Tue, 14/06/2011 - 12:46
By Peter Hughes – In the wake of the financial crisis, the global alternative fund industry finds itself in a changed environment characterised by increased regulation and new investor demands in areas such as liquidity. As a result, the way in which managers operate and the kinds of domicile and investment structure they favour is evolving to enable them to flourish in this new climate – and service providers are having to adapt too.
One of the key changes is a shift from commoditised, industrialised administration services that placed a premium on economies of scale and operations in low-cost jurisdictions toward greater flexibility and personalisation, which requires a much closer ongoing relationship and the ability of the service provider to determine and respond to the manager’s needs, rather than presenting them with a fixed menu of services.
With more than 20 offices around the world – the latest in Australia – Apex Fund Services has long made it a priority to establish a presence wherever fund managers cluster together. Proximity to the client facilitates feedback and makes it easier to adapt to an individual manager’s characteristics such as size, strategy, reporting needs and investor base. This customised service helps managers in their efforts to grow their business, which in turn benefits the administrator.
The past few years have been tough for the industry in financial terms, and the fund-raising environment remains difficult, especially for new entrants to the market. One way in which service providers can assist managers is in developing lower-cost solutions for setting up their funds, helping them to create a track record and build a business platform that will stand them in good stead when market conditions improve. Bigger fund managers can also benefit significantly from the white-labelling by Apex of services such as real-time risk management and P&L reporting, enabling them to provide a better service to their investors at a lower cost.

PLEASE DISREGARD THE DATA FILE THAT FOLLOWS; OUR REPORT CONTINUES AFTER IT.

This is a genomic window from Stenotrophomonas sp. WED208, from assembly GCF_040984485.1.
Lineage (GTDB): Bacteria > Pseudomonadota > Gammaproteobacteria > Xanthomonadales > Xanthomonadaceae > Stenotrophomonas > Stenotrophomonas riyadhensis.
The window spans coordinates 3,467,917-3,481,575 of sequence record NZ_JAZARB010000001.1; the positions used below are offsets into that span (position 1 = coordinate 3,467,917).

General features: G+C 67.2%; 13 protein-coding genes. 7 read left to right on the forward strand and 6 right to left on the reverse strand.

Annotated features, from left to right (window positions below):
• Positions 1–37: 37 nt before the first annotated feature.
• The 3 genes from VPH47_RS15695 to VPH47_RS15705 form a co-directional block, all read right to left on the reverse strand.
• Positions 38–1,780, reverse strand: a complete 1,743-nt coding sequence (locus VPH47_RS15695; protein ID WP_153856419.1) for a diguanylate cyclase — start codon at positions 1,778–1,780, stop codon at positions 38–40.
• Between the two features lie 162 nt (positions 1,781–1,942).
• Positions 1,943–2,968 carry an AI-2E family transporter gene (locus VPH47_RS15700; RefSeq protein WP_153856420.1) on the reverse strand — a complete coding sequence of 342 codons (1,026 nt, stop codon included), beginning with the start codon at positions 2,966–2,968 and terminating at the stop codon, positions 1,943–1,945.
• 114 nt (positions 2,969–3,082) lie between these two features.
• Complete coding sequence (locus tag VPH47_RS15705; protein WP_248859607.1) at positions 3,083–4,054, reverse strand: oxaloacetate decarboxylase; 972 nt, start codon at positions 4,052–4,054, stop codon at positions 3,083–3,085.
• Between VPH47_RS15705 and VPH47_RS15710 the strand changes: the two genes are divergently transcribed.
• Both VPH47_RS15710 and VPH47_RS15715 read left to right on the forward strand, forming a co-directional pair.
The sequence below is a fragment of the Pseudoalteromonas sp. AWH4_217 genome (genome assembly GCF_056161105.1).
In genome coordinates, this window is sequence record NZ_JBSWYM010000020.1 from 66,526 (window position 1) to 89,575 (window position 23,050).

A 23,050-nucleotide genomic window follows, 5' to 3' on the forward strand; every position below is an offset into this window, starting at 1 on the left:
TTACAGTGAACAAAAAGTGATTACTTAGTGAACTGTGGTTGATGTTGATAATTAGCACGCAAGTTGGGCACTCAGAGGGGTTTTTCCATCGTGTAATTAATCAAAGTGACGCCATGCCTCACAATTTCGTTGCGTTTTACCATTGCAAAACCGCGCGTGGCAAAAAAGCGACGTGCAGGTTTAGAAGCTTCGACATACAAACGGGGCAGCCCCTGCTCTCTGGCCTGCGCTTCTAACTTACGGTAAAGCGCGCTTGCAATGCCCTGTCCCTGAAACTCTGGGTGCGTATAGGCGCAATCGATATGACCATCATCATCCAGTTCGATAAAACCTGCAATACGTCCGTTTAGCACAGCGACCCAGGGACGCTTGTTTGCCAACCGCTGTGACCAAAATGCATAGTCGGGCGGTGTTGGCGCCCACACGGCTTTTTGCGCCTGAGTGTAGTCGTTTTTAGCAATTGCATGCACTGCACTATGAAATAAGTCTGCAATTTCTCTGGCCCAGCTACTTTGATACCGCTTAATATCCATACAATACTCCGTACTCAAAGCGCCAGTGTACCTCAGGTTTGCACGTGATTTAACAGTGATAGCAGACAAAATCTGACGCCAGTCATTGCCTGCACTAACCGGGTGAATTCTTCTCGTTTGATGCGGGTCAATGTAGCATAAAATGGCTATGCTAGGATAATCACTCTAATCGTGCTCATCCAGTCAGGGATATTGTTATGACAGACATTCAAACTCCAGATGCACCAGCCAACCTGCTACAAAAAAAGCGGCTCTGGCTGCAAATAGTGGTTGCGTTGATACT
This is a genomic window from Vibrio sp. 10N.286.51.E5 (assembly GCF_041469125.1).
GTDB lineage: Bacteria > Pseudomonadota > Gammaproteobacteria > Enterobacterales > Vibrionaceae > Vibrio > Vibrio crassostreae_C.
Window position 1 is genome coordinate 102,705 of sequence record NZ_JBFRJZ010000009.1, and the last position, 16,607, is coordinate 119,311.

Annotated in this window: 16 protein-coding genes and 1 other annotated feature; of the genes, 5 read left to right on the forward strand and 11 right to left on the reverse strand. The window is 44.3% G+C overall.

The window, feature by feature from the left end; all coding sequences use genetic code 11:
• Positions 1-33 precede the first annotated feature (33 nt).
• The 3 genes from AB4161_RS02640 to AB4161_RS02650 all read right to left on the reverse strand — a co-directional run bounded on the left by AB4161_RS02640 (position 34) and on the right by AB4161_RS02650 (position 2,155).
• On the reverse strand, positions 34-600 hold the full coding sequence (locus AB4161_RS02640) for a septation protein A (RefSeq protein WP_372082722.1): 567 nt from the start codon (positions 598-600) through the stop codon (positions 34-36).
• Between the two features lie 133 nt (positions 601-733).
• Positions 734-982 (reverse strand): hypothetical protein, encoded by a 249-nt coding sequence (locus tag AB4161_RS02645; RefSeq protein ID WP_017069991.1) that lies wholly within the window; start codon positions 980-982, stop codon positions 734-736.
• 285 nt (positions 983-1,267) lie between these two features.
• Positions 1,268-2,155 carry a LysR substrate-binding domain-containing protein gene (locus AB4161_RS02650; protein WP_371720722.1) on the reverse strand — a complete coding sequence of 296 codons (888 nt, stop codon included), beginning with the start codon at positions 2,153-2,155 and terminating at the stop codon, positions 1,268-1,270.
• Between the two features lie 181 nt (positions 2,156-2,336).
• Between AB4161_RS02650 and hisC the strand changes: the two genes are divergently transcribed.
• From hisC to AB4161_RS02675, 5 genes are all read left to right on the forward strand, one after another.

The growth in oversight of the industry worldwide and a greater preference among many types of investors for regulated fund domiciles and products is prompting managers to set up funds in onshore European Union jurisdictions such as Malta, Luxembourg and Ireland. They are also embracing the Ucits regime, which offers greater security for individual investors, greater flexibility for institutions and increased distribution opportunities, but also more restrictive and onerous investment, liquidity and transparency rules.
Managers fear that increased regulation will automatically add to their costs, stifle entrepreneurialism and raise entry barriers to the industry. The task – and opportunity – facing administrators such as Apex is to provide systems that enable managers to meet the new requirements without a crippling increase in costs. Outsourcing of IT-led functions such as regulatory compliance, risk management and reporting can save clients from having to invest in staff and system development, enabling them to focus on the core activities of attracting capital and delivering investment performance.
One of the casualties of the crisis has been the one-size-fits-all approach to fund services that formerly prevailed among some providers, coupled with an obsession with cost-savings and efficiency at the expense of customer service. Today that is evidently a false economy. Whatever the manager’s requirement – Luxembourg or Cayman domicile, unregulated fund or Ucits – administrators must have a thorough understanding of their clients’ needs and the flexibility to meet them, wherever in the world they are located. Helping the manager achieve success will bring success for the service provider, too.
Peter Hughes is managing director of Apex Fund Services
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